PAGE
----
“What?” Batman asked.

“We’re in a storage room, and that,” he pointed to a mountain of bricks,” used to be the doorway.”

Batman coughed from the dust in the air.  Seeing the broken concrete slab over their heads, he concluded, “We have enough air for about two hours, maybe three if we’re careful.”  He shifted his injured shoulder to try to force it back into its socket.

Dent saw a glint of silver.  Scrambling to it, he smiled and picked up his pistol.  He turned slowly and pointed it at Batman.  “That assumes we both remain alive.  I wouldn’t bet on those odds.”

The Caped Crusader remained still.

Taking a closer look at him, Two-Face grinned sinisterly.  “What have we here?  A Bat with one broken wing.  I never thought it would be this easy.”  He reached into his pocket and pulled out the coin.

“Wait,” Batman calmly urged.

“Why?  The longer it takes, the more of my air you breathe.”  He flipped the coin.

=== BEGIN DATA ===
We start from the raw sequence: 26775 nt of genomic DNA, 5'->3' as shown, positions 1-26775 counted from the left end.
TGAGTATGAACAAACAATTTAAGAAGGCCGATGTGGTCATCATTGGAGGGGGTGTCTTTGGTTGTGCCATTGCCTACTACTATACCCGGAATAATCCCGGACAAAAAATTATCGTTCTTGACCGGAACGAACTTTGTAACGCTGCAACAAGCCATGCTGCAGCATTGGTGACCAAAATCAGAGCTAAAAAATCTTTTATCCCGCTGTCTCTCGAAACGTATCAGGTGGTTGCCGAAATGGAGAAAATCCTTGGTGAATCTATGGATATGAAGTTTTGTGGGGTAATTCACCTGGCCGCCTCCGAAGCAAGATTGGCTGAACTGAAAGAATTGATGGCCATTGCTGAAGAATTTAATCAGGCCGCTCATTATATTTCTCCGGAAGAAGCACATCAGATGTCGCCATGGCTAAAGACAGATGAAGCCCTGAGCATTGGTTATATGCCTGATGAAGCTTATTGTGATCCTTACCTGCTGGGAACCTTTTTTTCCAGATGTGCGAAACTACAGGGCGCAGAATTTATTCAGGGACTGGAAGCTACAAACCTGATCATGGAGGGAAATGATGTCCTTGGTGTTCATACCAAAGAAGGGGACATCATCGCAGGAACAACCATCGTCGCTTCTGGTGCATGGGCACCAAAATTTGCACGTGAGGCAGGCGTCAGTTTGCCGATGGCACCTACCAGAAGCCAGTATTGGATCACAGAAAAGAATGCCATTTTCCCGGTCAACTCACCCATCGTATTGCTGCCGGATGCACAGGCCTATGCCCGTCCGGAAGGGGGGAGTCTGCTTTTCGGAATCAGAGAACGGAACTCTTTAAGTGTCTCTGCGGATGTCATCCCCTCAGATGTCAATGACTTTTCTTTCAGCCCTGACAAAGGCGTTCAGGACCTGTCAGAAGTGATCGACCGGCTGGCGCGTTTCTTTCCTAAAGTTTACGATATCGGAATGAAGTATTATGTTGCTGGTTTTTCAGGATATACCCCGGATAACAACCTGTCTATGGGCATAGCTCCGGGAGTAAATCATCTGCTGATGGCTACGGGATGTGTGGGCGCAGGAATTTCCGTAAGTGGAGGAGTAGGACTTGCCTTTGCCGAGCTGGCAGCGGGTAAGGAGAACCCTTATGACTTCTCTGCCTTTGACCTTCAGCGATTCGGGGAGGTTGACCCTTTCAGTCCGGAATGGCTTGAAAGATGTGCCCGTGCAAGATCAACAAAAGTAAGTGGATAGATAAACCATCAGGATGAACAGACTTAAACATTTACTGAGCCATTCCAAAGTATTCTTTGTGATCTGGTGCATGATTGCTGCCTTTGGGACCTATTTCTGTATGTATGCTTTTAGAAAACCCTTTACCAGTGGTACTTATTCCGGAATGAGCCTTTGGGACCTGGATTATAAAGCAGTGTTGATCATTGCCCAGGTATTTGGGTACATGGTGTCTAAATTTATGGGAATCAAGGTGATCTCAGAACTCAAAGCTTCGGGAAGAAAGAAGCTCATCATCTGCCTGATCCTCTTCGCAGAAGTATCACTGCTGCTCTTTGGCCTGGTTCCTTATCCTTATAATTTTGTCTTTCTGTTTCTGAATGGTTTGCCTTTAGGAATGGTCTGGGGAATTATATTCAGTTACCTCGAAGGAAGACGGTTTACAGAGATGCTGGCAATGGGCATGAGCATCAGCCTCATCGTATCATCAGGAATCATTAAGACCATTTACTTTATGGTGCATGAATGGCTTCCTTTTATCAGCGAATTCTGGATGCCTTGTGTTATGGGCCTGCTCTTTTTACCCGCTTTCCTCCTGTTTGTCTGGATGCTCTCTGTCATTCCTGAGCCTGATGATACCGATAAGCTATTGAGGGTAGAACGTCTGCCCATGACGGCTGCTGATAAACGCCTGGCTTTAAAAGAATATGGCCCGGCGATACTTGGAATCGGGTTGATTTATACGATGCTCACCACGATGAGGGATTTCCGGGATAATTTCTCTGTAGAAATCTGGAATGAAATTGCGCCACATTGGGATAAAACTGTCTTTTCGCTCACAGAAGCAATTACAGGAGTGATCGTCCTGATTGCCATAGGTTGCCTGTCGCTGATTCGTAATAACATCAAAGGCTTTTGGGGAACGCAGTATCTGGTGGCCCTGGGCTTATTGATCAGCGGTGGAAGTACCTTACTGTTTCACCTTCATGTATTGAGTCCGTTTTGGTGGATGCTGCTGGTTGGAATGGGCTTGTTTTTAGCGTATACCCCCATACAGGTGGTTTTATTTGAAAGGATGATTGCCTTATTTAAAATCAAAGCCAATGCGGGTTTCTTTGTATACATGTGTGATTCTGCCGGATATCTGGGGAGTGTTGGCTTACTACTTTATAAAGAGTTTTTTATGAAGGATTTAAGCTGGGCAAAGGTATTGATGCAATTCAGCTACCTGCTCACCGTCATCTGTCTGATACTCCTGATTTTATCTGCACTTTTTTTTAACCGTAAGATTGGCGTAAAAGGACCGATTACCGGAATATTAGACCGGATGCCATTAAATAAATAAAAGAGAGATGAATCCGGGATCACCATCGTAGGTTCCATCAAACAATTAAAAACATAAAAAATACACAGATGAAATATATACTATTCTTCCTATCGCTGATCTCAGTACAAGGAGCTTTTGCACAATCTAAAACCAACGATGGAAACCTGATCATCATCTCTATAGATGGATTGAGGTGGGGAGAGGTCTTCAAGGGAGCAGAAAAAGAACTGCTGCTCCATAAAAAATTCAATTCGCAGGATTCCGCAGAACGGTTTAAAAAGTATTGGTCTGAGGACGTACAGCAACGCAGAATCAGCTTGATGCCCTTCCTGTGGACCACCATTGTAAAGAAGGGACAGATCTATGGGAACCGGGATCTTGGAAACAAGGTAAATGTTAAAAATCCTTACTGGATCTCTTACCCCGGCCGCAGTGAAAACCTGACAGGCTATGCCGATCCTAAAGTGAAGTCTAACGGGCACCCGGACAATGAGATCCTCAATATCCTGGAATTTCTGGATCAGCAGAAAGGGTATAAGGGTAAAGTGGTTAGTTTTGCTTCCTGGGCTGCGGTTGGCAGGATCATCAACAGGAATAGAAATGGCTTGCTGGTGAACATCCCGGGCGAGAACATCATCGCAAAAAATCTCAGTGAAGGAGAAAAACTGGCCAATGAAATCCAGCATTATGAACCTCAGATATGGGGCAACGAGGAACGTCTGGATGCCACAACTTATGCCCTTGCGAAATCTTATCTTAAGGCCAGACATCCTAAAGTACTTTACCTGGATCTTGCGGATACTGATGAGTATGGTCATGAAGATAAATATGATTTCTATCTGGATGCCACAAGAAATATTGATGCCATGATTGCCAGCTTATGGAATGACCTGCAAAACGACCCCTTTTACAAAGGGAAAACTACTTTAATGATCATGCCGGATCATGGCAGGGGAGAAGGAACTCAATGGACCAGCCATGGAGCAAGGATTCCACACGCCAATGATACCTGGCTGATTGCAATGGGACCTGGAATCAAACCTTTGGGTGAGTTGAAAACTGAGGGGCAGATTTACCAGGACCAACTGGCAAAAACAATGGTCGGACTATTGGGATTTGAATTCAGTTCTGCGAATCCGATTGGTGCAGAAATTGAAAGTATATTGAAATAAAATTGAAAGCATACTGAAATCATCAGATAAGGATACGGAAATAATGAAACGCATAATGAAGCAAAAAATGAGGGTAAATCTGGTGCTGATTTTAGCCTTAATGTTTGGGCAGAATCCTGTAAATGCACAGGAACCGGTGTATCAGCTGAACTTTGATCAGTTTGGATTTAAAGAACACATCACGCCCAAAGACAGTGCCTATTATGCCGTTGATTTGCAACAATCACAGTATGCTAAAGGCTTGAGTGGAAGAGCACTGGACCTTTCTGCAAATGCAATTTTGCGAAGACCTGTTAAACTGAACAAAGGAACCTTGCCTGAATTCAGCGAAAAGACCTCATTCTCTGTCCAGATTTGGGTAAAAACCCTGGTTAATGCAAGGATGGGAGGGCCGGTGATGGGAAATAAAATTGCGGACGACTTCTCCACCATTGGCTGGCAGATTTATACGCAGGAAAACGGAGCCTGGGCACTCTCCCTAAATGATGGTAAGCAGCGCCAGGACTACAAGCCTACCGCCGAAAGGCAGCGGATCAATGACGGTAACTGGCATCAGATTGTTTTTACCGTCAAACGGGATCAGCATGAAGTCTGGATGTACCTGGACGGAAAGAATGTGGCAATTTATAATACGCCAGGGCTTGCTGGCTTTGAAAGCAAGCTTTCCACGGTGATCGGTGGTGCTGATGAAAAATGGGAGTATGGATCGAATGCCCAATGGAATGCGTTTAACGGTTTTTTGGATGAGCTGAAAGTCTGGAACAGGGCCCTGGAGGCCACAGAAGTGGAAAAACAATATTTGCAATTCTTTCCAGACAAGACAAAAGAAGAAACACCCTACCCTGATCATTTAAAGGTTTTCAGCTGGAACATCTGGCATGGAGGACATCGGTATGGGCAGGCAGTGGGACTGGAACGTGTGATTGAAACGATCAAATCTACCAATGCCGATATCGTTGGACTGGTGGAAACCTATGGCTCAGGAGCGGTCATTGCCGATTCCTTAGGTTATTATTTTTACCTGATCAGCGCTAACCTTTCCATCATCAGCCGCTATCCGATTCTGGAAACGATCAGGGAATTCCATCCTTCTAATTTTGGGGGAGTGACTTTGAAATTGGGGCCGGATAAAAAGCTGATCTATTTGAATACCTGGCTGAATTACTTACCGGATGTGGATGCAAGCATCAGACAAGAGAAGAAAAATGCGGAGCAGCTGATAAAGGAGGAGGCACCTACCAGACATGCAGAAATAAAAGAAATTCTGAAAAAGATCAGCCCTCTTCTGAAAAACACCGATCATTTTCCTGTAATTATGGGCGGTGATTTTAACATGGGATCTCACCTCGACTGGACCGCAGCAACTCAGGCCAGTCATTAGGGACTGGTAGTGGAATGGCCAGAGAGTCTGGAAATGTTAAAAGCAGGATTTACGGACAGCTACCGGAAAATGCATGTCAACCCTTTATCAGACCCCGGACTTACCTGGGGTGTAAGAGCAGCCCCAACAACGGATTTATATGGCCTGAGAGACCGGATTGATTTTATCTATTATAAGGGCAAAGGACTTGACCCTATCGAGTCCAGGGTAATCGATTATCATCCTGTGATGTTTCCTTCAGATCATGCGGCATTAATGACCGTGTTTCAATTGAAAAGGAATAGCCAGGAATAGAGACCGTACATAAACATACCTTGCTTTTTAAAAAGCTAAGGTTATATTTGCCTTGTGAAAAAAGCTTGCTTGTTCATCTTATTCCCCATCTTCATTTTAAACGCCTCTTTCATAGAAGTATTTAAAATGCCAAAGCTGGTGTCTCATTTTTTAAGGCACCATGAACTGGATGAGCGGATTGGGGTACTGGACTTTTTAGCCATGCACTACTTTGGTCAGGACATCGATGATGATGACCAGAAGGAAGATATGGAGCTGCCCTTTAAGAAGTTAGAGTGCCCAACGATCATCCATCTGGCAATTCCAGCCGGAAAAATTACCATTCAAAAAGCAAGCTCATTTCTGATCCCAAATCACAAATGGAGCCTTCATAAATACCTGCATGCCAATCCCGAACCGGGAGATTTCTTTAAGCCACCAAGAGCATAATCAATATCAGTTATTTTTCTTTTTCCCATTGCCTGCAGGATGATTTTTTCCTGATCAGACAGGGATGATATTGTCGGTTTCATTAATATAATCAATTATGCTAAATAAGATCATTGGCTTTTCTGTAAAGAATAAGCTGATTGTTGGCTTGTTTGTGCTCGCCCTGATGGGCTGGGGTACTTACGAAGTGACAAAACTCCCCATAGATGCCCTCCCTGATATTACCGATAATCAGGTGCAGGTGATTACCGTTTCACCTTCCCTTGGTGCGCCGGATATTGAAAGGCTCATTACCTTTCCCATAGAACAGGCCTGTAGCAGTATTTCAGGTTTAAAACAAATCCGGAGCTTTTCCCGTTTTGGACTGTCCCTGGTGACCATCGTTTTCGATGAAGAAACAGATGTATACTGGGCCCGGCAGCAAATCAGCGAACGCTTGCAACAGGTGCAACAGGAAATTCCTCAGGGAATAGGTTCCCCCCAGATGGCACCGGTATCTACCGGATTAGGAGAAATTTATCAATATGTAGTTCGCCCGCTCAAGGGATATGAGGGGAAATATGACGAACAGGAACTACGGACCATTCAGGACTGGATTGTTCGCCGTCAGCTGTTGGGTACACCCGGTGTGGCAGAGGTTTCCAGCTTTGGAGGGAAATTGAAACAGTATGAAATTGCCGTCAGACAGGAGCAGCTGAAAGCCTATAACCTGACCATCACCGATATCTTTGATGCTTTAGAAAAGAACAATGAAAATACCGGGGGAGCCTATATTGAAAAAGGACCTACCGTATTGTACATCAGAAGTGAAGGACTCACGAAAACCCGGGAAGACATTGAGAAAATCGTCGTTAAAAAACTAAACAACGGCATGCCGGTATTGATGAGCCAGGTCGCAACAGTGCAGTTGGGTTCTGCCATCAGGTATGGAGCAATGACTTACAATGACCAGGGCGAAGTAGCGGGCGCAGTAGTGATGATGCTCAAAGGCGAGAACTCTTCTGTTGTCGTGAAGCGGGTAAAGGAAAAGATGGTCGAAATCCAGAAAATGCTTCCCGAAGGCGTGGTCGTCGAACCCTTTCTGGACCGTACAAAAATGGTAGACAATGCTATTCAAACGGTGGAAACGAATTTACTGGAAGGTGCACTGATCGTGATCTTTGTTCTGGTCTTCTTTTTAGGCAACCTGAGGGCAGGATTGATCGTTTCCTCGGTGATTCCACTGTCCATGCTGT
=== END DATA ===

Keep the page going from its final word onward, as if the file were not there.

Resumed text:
Outside the ruined building, a small army of police and firefighters had assembled, waiting for the signal to begin a rescue effort.

Gordon huddled over a blueprint of the building with Fire Chief Dellanova.  “Is there a way, Chief?”

“Yes.  But there’s a lot of ifs attached to that yes.  Most of the first floor has totally caved in.  The blast weakened the front façade to the extent that it may give way at any time.  The second floor seems to be holding for the moment, but that could change.  The load-bearing wood structures are rotting.  If Batman and Two-Face are alive, they’re probably now in the basement.  If my men go through the back, if the building doesn’t completely collapse, if they don’t run out of air, then yes, we can get to ‘em.  But it’s still gonna be a toss-up.”


At Wayne Manor, Alfred, Barbara, Tim, and Dick watched television in shock as the breaking news unfolded.